Full Version: Policy development - Countering Islamic radicalisation
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The Bastille Day tragedy in France has again brought the subject of Islamic radicalisation to the fore in the debate on tackling middle-east orientated terrorism.

All religions are known for their historical excesses, and Islamic orientated terrorism is a challenge of our time.

When addressing the issue of radicalisation, we must first accept the hard truth that there are religious, ethnic and cultural aspects to the challenge, which simply can’t be ignored on the grounds of perceived racism or political correctness towards anything Islamic.

Middle-eastern cultures are more religious orientated than most western cultures. Hence the proliferation of Mosques, something they do share in common with the Hindu, Buddhist and Sikh faiths whilst such institutions as the Church of England are in decline.

They are also more family and community centric and integration into a wider secular society is an issue. The rise of faith schools could be seen as an obstacle to deeper integration into the wider secular society, contributing to the creation of in effect cultural ghettos.

Whilst security services can detect and neutralise most organised acts, the so called ‘lone wolf’ syndrome is a barely articulated nightmare. This is attacks such as those on Lee Rigby or the Bastille Day celebrations, where the perpetrators are unknown or virtually unknown and often citizens of a host country.

The first question is what turns people against their own nation and fellow citizens? 

Preserved domestic injustices and international conflict have alienated some youth. An inability to influence events or take part in the political debate has led to frustration.

Failure to integrate and the creations of insular communities is another aspect. People unwilling to leave their own communities, either because of cultural ties or language barriers need to be addressed.

There is a contrast between Eastern European and middle-eastern residents where by both have settled in this country, creating very closed communities, but have reacted differently to the wider secular culture.

History shows that where minorities reach 25% in an area there is often the danger of violent clashes. We need to address the issue of the creation of insular ghettos which contribute to the cultural divide.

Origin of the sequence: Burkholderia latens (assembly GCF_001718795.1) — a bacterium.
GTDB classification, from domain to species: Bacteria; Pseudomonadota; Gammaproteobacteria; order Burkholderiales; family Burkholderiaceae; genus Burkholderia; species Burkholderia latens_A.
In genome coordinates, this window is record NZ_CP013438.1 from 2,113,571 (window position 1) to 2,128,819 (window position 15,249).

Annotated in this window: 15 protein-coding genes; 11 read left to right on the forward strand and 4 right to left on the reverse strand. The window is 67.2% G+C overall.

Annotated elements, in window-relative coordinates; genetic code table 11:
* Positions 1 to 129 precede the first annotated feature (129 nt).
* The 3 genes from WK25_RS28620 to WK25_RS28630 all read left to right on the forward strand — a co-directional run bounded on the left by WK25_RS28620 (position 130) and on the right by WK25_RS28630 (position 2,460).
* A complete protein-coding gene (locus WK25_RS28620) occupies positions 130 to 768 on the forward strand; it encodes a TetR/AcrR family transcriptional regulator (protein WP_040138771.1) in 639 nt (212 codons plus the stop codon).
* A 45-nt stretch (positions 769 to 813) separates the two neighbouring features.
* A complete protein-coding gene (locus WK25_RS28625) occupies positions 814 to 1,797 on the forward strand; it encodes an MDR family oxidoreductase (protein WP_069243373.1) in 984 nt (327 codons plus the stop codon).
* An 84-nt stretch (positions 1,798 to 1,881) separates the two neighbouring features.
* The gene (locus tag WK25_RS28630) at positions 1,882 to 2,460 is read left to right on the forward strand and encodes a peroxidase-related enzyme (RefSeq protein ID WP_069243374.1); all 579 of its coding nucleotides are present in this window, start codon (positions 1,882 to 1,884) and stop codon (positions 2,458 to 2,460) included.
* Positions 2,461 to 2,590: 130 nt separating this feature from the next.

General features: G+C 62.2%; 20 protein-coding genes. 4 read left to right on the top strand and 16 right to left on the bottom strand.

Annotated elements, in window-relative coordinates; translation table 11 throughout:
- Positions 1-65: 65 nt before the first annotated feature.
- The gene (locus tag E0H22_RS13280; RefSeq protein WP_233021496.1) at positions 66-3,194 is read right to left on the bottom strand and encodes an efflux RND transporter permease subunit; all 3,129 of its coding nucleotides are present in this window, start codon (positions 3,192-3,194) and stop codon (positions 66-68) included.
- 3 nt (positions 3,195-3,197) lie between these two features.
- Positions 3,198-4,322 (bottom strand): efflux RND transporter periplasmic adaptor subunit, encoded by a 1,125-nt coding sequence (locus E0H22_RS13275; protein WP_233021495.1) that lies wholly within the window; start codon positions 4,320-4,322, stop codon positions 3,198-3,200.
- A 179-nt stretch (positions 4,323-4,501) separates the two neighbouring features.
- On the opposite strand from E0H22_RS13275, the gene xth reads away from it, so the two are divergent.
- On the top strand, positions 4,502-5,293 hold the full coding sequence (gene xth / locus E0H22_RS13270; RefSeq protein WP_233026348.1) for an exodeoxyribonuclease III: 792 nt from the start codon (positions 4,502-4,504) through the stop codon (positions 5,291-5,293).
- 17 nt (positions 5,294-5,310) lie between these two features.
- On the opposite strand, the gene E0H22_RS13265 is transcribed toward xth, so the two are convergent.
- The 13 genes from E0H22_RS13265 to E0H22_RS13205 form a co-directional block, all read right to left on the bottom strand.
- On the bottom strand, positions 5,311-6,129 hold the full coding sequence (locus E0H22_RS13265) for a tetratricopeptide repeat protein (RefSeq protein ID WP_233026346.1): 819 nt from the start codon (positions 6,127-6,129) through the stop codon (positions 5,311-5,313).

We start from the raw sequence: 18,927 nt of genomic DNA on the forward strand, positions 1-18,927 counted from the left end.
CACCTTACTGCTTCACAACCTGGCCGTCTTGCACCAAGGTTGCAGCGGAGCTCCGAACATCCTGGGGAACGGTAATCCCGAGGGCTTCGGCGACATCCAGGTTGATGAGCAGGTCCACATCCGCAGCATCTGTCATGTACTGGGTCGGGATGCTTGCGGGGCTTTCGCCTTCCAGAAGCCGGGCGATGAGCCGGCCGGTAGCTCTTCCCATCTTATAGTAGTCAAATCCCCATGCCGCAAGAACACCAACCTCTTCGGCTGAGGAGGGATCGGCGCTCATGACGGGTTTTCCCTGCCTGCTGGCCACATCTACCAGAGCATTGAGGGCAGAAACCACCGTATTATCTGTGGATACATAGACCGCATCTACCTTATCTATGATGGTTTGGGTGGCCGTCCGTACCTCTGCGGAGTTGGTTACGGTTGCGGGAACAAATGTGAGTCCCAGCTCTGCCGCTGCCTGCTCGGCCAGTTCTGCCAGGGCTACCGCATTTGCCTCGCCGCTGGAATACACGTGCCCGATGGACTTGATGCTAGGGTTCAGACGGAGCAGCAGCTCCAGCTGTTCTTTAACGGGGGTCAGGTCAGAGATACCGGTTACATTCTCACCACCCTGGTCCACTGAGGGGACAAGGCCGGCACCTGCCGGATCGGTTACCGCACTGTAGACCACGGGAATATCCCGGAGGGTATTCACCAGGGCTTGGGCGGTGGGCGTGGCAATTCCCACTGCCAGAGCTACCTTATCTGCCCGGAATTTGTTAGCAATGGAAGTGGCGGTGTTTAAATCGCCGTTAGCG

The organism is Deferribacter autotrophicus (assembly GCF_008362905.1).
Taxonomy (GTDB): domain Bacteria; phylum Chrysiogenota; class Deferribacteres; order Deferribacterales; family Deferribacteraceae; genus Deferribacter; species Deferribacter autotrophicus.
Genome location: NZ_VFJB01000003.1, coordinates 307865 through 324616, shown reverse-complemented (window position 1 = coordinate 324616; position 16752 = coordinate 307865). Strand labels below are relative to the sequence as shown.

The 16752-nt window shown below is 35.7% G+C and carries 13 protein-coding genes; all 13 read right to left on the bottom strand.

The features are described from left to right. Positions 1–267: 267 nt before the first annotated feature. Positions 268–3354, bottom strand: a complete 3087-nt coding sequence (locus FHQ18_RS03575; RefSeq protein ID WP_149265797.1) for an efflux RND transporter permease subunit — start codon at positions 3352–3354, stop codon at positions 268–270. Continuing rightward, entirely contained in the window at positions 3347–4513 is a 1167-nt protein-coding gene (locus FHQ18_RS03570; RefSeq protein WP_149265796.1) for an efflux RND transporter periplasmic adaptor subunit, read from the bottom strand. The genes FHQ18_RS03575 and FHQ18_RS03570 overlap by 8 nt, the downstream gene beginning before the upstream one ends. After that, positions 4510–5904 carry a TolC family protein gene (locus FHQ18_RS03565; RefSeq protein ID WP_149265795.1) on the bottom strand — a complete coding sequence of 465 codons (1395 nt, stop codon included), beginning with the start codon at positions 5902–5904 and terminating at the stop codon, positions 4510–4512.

It is easy to harm somebody when you do not speak their language, and do not understand their anguish or point of view. Therefore language integration is an important issue.

Radical material is widely available on the Internet, and closing down its availability challenges both the expression of free speech, and the open nature of the Internet. Similarly social media has played a prominent role in connecting up like minded individuals.

Schemes to tackle radicalisation are long term, requiring almost open ended commitments of resources, something politicians with a short-term mentality and agenda are not well equipped to absorb. 

The easiest route to tackling Islamic radicalisation is a policy of engagement in the community, schools and civic society. It should not be simply seen as a heart’s and mind campaign as this would imply the imposition of a point of view, not a meeting of minds and cultures.

They require the reaching out to communities and religions and discussing sensitive subjects as International relations and foreign policy, as well as clashes of culture.

The reluctance of some Imams to condemn violence, such as the murder of the Ahmadiyya Muslim Glaswegian shopkeeper should be tackled head-on. Islam is fractured into multiple strands, Sunni and Shia, with many smaller sects viewed with disdain or open hostility.

Religious and communities should be challenged to disown those who advocate hate crime against white Christians or minority groups such as LGBT. A failure to do so both encourages further intolerance, and reinforces the negative perceptions of Islam.

Where necessary the rule of law should apply, irrespective of race or religion, to any group of individual promoting intolerance or violent to the detriment of other groups in society.
I fully endorse the sentiments contained in this proposal. As has been recognised there is no quick and easy solution to countering Islamic radicalisation, and I do not think in any way the focus should simply be on Muslims, but radicalisation within all faiths and communities. What the hate mongers want is for a polarisation of views on both sides with the outcome being a race war or jihad.

In terms of radicalisation of Muslims our first priority must be foreign policy. The biggest recruitment tool for radicalisation is seeing bombs and bullets from Britain, the US and its allies being used in Muslim countries. When mistakes happen (as they do) groups such as Islamic State bombard social media with images. As we all know 'a picture paints a thousand words'. Add this to racial abuse and discrimination towards Muslims in this country and sympathies and recruitment are secured. Therefore we have to remove our forces from Muslim countries and make the case for UN peace keeping forces consisting of personnel from Muslim countries. In addition to this Britain must make it clear its reason for intervention was to bring peace. Where this has failed or where mistakes have been made we need to apologise.

Secondly we need to work with organisations such as Upstanding Neighbourhoods who are active within their communities in opposing radicalisation and working for greater integration.